Jeremy Corbyn represents by far the most promising political project in Europe. It’s a desperately precarious project, often on the back foot, always under threat, always at risk of being smashed or de-railed or co-opted by forces well to the right of it. It could hardly be otherwise for a movement born in bleak times, raised on the arid soil of the Labour Party, and forced to chart a pathway to power through the Brexit labyrinth. History rarely plays nice, and the 21st century has not improved her mood.
But in its combination of radical soul, mass engagement and proximity to power, nothing else in Europe comes near to the Corbyn movement. There is no need to qualify this by saying “nothing else in electoral poltics” because at present nothing outside electoral politics has a capacity for anything beyond mild agitation. And there is no need to qualify it by saying “except the SNP”, because the centre of gravity of the SNP is far to the right of the Corbyn movement in every respect except its demand for Scottish independence and its open opposition to Trident (most Corbyn supporters probably oppose Trident too, but they are hamstrung by Labour policy).
As important as elections get
Scottish readers will understand that the previous sentence takes for granted the irrelevance of the Scottish Labour Party. Despite some pockets of decency, Scottish Labour is institutionally hostile to everything the Corbyn movement stands for. It is probably beyond rescue. In any case, Westminster needs a block of pro-independence MPs if the struggle for Scottish independence is to move into its next phase, and the SNP is unfortunately all that is available. But all of us, across the UK and beyond, need Jeremy Corbyn to be Britain’s next Prime Minister. The December election is as important as elections get. It is no exaggeration to compare it to 1945 or 1979.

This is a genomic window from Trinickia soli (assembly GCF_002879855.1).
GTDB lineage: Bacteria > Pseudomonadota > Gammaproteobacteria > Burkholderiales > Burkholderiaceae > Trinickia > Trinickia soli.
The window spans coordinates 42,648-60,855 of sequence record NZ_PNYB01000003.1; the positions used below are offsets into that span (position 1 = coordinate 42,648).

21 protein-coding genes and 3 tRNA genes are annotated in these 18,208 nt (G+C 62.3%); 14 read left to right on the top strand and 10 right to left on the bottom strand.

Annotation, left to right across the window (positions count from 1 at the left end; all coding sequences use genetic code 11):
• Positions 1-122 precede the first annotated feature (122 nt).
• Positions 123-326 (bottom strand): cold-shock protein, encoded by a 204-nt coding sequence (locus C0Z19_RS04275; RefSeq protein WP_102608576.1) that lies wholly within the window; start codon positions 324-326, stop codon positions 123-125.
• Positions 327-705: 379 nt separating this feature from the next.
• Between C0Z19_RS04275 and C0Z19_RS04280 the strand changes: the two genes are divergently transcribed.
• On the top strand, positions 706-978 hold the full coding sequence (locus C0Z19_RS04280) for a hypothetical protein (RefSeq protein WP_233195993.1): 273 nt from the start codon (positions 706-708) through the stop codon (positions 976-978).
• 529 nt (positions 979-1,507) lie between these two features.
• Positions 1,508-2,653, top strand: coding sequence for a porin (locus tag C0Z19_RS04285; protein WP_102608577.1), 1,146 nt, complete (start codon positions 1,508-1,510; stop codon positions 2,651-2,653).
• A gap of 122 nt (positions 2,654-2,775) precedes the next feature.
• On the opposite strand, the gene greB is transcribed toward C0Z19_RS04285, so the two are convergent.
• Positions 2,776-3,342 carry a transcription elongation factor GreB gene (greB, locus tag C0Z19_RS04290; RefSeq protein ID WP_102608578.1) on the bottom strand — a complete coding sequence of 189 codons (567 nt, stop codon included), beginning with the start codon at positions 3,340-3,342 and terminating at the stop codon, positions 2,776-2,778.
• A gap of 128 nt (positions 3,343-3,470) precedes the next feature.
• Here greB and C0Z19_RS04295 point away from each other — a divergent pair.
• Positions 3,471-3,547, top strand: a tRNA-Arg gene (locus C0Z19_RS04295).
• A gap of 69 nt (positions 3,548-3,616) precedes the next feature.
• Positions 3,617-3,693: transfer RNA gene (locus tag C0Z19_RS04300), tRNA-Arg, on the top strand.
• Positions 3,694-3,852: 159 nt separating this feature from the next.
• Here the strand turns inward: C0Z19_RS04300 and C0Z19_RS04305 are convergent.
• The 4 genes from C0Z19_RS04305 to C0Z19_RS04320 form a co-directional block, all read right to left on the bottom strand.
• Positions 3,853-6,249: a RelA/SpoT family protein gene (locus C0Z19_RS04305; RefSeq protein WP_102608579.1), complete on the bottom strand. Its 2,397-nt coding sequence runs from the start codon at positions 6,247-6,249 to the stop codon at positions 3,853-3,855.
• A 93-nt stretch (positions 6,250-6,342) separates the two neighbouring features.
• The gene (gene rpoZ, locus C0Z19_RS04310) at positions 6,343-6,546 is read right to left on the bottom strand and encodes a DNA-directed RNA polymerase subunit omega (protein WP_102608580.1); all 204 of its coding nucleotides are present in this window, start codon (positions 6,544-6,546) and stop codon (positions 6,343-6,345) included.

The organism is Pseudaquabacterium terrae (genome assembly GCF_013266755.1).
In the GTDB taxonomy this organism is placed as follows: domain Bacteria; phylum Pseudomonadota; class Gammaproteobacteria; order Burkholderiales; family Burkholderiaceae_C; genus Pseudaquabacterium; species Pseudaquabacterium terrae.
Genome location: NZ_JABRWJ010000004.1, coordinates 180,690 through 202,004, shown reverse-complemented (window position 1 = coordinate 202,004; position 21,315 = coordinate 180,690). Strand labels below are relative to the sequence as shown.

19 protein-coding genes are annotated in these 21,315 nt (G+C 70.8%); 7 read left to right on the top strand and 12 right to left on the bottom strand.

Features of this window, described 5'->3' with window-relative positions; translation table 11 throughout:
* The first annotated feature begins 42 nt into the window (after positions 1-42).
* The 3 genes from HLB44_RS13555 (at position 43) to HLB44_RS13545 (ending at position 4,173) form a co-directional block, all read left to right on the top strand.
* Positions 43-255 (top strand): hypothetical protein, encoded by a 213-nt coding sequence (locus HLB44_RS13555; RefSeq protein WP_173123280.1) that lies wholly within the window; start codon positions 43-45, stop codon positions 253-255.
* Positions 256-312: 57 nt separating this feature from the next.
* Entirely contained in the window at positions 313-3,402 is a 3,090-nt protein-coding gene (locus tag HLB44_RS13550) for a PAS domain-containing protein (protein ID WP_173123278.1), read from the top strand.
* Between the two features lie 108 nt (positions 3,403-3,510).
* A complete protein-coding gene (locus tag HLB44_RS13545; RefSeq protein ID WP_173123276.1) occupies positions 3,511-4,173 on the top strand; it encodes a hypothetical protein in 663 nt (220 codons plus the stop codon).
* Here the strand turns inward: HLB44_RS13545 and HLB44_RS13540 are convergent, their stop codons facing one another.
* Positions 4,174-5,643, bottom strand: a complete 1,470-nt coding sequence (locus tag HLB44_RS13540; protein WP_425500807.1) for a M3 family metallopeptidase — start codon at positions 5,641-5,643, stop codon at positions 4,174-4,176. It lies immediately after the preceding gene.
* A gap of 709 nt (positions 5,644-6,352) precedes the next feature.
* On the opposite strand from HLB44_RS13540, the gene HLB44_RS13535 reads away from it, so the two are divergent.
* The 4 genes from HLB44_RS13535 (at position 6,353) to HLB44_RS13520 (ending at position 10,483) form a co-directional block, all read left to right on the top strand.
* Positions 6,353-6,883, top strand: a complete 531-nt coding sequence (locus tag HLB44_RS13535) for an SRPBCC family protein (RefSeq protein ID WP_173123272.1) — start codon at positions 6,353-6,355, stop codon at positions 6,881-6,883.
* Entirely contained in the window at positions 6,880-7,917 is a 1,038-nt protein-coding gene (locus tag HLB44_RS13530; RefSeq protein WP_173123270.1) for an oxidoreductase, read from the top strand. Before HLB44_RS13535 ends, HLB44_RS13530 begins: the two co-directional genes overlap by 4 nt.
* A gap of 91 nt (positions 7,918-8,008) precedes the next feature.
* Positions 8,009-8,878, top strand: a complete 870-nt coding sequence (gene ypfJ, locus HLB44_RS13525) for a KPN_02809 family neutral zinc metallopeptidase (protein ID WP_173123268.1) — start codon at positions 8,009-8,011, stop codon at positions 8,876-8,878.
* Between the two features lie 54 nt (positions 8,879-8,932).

But we need to keep the heid. Is it really a once in a generation chance? Party political fanboys always get a bit melodramatic at election time. The Lawrence Olivier stuff is fine and inspiring for a day or two, but it is poor preparation for a long fight. Labour may lose. The election may produce a hung Parliament. If Labour wins, the Labour right and the British establishment will intensify their efforts to either overturn Corbyn’s leadership or transform it into something remote from his radical grassroots support. Anyone who wishes to sustain even a moderate shift away from neo-liberalism, let alone a political transformation, will need to be fighting from the first day of the next government.
We will need to fight outside the Labour Party at least as much as inside it, and we will need to dispense with too much sensitivity towards even the best elements of the party. Whether the next government is Labour or Tory or a coalition, we will be fighting not just to deliver a fraternal nudge towards better policies, but for the survival of those of us facing destitition, or the denial of appropriate health and social care, or death beneath British bombs or the bombs of a British ally, or death in a lorry or a boat while navigating the lines constructed to contain us.